German, French, Dutch, Maths
Starter questions had meant all students were involved at the start of a lesson. On the move feedback meant that there were fewer questions and students can help each other.
Talk partners give peer feedback to each other which has improved their learning.
Mid lesson learning stops with one student’s work displayed led students to see how they could improve.
Cooperative feedback involves all students talking about the task.
Economics, Religious Studies, Philosophy, Basic Education
Starting with learning intentions clarifies expectations and the focus needed.
Prior knowledge questions have made students more focused.
On the move feedback gives students more individual attention, fewer misunderstandings, more focus. Students are on track.
Peer feedback has meant less workload for teachers.
Art, History, Social Studies, Philosophy
Starter questions have enabled the teacher to see who understands what the lesson will be about.
Exit tickets show you what they’ve learnt.
Cooperative feedback and peer feedback mid lesson has given students a chance to understand something more easily and have a chance to amend it.
Two teachers get students to decide grades for work collectively.
On the move feedback means teachers have been able to correct student’s as they are working so that they can instantly improve. They know they you will be checking as you walk around so they are more focused and serious about their work.
Starter questions such as odd one out, statement and mistakes led to more talk, more confidence to listen and share. Students like this. Mistakes are easier to monitor as you eavesdrop on their conversations.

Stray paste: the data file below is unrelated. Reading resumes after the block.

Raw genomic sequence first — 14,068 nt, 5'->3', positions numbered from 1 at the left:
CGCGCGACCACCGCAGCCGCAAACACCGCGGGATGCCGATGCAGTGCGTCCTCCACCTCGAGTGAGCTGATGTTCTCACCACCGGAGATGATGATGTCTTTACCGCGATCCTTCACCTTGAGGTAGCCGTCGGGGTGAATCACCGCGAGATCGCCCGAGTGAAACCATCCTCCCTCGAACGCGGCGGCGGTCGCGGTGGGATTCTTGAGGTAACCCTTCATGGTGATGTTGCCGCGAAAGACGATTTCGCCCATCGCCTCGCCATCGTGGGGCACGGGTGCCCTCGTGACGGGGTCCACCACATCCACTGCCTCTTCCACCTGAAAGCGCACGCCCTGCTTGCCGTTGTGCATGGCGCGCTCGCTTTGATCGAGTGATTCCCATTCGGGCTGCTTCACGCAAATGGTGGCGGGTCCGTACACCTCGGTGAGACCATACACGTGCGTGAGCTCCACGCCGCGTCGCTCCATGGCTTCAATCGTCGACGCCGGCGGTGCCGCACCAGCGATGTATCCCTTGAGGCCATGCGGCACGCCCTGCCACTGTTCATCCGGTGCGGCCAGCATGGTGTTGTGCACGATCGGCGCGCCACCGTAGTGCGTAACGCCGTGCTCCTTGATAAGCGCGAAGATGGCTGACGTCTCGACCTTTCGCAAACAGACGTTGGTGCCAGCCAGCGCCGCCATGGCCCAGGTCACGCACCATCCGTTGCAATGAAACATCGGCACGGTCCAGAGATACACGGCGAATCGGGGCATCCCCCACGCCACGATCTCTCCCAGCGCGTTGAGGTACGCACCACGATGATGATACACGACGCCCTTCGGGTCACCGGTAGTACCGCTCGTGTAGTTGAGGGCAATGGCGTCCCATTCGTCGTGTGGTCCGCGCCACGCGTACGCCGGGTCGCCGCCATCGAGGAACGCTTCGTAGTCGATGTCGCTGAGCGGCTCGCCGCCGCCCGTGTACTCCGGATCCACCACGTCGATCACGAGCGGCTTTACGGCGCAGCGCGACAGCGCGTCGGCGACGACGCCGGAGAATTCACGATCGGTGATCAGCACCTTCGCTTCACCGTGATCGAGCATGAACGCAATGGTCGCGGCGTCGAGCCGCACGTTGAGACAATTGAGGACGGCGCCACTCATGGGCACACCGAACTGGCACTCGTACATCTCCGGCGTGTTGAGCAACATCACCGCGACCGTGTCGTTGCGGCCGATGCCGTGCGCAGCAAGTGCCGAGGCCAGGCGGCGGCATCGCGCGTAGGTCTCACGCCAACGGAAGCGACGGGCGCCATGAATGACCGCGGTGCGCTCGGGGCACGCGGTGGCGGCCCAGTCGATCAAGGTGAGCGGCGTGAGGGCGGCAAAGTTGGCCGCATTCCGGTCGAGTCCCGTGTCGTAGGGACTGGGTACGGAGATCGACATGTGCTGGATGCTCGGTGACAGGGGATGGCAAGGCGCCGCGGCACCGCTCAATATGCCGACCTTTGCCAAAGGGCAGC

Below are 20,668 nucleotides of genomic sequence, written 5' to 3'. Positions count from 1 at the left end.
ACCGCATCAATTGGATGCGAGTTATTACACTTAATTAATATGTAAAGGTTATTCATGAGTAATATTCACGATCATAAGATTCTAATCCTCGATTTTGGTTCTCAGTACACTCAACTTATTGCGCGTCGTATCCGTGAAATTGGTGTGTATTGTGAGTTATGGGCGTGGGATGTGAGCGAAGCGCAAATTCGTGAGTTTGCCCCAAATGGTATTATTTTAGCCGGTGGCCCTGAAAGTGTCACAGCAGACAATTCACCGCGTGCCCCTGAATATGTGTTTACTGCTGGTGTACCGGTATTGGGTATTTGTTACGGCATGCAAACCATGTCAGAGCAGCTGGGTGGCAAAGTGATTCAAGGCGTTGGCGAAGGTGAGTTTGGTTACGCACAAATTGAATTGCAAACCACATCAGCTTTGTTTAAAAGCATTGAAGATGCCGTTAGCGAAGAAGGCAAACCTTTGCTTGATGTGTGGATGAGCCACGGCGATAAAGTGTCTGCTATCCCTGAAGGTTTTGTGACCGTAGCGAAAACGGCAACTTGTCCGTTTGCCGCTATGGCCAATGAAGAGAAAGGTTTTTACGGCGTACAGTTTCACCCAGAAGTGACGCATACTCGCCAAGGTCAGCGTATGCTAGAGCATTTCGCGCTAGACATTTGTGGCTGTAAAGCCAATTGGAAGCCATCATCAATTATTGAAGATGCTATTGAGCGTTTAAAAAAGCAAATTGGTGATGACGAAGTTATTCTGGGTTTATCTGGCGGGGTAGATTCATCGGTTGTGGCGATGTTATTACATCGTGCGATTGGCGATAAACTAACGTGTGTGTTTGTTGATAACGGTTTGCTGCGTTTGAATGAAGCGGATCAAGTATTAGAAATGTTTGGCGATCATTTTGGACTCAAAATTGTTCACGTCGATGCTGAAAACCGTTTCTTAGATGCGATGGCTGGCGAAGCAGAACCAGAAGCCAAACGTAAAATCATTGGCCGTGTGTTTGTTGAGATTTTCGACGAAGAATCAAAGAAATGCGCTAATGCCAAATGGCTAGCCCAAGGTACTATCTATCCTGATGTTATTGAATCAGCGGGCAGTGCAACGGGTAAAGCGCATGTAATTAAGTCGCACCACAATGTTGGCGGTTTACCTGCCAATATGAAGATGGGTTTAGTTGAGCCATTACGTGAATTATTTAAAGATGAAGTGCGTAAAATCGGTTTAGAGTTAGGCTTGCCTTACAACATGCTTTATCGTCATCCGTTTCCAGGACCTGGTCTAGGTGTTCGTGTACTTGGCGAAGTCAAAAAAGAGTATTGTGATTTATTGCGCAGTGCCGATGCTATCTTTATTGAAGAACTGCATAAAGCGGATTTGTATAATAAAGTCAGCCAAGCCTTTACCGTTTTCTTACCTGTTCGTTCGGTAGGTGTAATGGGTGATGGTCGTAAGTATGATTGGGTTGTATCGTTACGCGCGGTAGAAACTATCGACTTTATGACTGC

On the move feedback led to students thinking more about mistakes, they are feeling more confident and are not stuck for very long.
Mid lesson learning stops were successful.
Cooperative feedback has led to students helping each other to improve and has made them more motivated to make their first draft as good as possible.
There is less work after lessons for the teacher to do.
I set writing assignments of 10 lines with the success criteria already known. Five other students each look at each piece of writing and give feedback each time, digitally or on paper. Sometimes, students are given a specific focus for their feedback, such as Student A looks at spelling, Student B looks at grammar, C at verb tenses etc. This can be followed up with moderation, students discussing the feedback and coming to a consensus of the final feedback.
A mid lesson learning stop displaying a beautiful mistake on my class board of a biological drawing led to much better drawing by the students.
Styn Hesselink – Twents Carmel College